I was going to title this post 'What I did on my Holidays' but I've a feeling I'll want to refer to it at a later date so this makes it easier.
The 16 August was the 505th Anniversary of the Battle of the Spurs, a key reference for all of my efforts on this blog. Perhaps more significant in my life was the 23 August 2018, my 10th wedding anniversary which saw Mr & Mrs M get a rare chance for a week away while the in laws looked after our daughter. Paris awaited, here's my historical highlights.
We were to take the train from London so I thought this a great opportunity to pay a visit to Hampton Court, something long overdue for me. For me the highlight of that day was to get a closer look at 2 paintings depicting the Battle of the Spurs;
The Battle of the spurs, Flemish School 1513
The meeting of Henry VIII and Maximilian, Flemish School 1513
Both of these pieces have served as inspiration for my painting of English and French men at arms and it was a real pleasure to get a closer look to study the decorative horse armour in particular. The first gave an interesting insight to the French armour which I've drawn quite a lot from for my Gendarmes. The light wasn't great but hopefully you get the idea.
This Gendarme was based upon an amalgamation of the Gendarmes depicted in this painting
In the background of this painting are the walls of Therouanne, this and a number of other sources served as inspiration for my commission to have a section created in miniature.
Here are two slightly similar sections of the walls which faced Bomy where the Battle took Place. Of particular note are the bastions as well as the integrated houses both of which feature upon a number of paintings and drawings after this date.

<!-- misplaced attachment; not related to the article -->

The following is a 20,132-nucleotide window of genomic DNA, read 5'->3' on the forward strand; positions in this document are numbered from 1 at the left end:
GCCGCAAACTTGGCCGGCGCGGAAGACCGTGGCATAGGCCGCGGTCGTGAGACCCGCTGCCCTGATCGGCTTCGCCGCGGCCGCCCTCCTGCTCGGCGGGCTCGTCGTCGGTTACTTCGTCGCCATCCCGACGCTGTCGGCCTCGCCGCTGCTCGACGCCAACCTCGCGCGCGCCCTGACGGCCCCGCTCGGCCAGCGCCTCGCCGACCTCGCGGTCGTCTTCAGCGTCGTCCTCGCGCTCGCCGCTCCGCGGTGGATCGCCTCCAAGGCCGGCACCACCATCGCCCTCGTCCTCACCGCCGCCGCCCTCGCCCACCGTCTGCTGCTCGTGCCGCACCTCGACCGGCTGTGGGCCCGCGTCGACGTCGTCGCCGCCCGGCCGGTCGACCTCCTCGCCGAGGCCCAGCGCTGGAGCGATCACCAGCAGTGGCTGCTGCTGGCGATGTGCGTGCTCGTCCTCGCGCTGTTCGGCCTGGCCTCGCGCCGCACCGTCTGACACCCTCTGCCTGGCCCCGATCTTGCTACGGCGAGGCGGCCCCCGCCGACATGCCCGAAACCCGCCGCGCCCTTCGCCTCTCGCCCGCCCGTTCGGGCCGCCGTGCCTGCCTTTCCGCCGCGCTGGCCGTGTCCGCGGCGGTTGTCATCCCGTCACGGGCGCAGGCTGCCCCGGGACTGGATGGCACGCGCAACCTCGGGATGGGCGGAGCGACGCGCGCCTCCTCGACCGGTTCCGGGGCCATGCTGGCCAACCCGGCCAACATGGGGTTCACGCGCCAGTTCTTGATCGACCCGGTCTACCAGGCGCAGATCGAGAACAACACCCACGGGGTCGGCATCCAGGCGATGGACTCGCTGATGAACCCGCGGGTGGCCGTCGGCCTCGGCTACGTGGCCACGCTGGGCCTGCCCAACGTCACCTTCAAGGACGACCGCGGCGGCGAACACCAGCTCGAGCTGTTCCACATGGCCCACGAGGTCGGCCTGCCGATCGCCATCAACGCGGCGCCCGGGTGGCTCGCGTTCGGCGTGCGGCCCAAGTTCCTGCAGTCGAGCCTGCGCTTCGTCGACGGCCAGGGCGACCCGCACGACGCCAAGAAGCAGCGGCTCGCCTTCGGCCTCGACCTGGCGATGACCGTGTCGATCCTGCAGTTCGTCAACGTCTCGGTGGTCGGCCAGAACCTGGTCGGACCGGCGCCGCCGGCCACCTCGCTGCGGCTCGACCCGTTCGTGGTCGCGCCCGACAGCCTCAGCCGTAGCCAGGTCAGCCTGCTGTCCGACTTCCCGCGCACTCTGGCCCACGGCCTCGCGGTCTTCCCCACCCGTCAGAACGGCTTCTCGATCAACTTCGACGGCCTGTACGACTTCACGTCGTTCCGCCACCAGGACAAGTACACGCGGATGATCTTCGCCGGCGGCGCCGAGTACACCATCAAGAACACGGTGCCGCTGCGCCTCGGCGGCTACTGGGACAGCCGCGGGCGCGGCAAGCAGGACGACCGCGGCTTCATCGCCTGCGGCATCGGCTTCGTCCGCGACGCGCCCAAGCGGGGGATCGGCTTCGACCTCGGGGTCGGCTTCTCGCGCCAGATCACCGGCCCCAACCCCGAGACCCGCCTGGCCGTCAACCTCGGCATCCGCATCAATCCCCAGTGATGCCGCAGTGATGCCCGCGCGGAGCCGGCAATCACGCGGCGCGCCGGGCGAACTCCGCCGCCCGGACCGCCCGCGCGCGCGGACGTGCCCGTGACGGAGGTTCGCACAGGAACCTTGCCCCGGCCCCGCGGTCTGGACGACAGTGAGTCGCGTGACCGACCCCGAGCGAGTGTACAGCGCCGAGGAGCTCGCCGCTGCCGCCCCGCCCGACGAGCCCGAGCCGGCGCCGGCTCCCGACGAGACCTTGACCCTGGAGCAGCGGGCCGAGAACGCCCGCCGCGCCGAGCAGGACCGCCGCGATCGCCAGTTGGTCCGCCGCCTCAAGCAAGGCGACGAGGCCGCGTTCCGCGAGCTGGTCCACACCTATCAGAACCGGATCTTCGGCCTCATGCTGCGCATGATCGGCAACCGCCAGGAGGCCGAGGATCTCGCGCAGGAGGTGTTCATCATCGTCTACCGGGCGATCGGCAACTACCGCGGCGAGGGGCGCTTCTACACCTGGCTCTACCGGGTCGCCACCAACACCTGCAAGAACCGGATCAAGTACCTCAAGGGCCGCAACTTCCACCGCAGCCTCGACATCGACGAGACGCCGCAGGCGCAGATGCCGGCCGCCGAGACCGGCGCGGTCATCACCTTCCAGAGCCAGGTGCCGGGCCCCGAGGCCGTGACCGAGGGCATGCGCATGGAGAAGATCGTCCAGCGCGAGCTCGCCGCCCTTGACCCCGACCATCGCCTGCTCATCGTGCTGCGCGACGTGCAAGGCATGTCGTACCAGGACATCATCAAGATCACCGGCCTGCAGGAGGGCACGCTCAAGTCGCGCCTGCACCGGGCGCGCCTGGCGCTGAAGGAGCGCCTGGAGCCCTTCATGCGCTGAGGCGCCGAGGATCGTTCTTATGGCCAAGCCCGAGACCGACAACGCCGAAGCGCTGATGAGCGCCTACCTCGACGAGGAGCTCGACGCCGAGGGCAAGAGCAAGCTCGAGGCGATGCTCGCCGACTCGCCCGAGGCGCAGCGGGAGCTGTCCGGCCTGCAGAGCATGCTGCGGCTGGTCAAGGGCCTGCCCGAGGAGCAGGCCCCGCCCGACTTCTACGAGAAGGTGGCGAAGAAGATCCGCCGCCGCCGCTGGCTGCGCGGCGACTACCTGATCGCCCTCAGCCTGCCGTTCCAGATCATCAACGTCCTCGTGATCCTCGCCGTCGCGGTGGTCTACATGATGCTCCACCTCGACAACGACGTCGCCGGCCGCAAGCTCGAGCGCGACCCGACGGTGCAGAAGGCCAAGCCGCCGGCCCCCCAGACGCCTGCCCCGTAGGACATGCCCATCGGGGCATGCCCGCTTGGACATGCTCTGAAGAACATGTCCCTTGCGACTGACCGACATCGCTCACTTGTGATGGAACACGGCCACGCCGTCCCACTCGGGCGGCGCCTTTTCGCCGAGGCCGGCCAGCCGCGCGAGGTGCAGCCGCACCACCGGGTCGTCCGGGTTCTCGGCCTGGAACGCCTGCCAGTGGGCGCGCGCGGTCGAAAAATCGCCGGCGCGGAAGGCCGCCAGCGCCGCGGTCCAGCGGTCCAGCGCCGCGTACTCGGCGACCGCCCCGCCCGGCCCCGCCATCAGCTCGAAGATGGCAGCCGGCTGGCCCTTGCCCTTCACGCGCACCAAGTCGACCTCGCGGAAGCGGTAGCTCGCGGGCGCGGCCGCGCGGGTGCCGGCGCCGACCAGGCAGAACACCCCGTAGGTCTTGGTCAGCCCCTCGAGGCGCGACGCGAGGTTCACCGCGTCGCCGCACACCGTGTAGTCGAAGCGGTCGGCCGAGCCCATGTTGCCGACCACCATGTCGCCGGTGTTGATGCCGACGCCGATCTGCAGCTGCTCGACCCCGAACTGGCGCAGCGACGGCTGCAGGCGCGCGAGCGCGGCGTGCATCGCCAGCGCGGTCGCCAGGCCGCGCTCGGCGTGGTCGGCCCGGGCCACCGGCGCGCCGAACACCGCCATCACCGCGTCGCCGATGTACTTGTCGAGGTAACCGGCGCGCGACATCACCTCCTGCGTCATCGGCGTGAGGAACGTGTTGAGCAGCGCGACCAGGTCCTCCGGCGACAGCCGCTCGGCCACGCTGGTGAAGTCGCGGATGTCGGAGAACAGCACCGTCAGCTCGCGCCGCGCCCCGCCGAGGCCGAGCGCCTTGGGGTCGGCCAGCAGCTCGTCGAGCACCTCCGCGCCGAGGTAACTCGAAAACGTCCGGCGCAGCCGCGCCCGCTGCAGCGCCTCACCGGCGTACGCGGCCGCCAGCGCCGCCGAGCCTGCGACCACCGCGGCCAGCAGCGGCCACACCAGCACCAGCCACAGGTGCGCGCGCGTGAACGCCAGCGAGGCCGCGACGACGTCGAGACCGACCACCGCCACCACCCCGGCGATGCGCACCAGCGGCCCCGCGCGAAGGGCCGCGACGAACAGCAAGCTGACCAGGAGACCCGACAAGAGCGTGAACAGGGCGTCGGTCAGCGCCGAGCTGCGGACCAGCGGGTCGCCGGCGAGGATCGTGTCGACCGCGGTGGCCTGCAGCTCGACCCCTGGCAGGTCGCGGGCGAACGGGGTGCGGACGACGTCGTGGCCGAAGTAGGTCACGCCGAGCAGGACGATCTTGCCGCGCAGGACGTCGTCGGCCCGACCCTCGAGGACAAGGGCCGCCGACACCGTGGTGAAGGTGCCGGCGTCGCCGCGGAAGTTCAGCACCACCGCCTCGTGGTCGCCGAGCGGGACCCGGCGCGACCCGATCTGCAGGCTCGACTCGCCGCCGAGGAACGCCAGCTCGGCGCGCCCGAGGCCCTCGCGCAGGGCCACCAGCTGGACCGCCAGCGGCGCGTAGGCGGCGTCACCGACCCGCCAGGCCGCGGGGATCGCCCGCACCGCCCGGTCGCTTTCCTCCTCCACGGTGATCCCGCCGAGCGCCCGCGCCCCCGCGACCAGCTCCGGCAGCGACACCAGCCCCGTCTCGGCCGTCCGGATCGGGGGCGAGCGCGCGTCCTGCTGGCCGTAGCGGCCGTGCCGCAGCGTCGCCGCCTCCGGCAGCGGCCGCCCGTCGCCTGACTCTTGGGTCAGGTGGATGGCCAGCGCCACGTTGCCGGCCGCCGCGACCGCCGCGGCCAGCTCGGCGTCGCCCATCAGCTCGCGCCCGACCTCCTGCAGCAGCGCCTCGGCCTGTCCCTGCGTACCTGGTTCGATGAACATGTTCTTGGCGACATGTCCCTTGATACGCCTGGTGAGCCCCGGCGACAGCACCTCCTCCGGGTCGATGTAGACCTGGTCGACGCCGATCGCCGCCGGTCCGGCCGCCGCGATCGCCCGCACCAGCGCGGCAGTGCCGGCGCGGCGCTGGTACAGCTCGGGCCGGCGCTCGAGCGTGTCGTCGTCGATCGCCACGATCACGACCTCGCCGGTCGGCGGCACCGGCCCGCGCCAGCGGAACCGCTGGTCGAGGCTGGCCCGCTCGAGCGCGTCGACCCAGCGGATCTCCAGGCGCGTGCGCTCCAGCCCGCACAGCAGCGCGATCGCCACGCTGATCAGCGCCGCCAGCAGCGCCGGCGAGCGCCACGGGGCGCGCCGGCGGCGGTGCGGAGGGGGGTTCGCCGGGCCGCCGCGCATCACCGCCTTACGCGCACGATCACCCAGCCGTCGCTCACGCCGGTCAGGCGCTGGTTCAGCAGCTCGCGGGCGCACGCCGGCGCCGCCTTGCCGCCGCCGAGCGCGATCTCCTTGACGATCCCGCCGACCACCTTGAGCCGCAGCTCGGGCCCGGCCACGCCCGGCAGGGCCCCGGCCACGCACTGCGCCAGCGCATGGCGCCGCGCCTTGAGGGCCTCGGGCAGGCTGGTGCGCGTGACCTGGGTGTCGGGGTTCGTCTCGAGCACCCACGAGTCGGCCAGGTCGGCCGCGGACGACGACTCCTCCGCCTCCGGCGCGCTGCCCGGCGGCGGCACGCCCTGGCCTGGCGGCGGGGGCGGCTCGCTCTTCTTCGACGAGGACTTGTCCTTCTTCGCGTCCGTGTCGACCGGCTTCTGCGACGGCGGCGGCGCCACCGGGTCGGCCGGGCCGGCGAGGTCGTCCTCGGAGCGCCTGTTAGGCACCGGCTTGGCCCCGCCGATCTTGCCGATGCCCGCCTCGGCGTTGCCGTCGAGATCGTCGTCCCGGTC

It was rather cool to have the feeling that the commission was pretty much spot on
These are modular pieces which together form a wall of about 6ft or so, it's a great backdrop for both gaming and photography.
The second painting is of particular interest for a contemporary depiction of the English knights.
The caparison horse armour was of particular interest to me both for the mixture of decorative and armoured sections. Also the prominence of St. George crosses on the armour of the horses and the breastplates of the riders, these are undoubtedly the Kings Spears and you can also see a few dismounted Yeomen of the Guard in armour.
Horse armour of this period comes in all sorts of shapes and sizes. There are examples of steel caparison armour over which decorative cloth was added or some which was left polished, Maximilian harness comes to mind in the last instance. Another less expensive and slightly lighter type is that which features in the paintings above, the second especially and that's boiled leather for which I was to get a close look at when I visited the Army Museum in Paris.
I'd often wondered whether the leather was a base for which cloth was added as various sources depict it as decorative but I'd never considered that the leather was painted, this was a real eye opener for me. It was a real pleasure to get a close look at this piece, the saddle and the split skirt on the rider were noted for future sculpting and painting. For the saddle I knew the front was armoured to protect the rider but I did not appreciate that this was in some instances also the case for the rear.
On to the artillery for which there were some fine examples from Louis XII's arsenal. I spent a long time ogling these beauties !
These got me thinking about doing a fleur de lys press mould so that otherwise plain artillery pieces could be personalised.
Also on display was this impressive 12 barrel organ gun.
This was a great week away. 10 years of blogging, painting and marriage - Mrs M's a patient girl !
Bye for now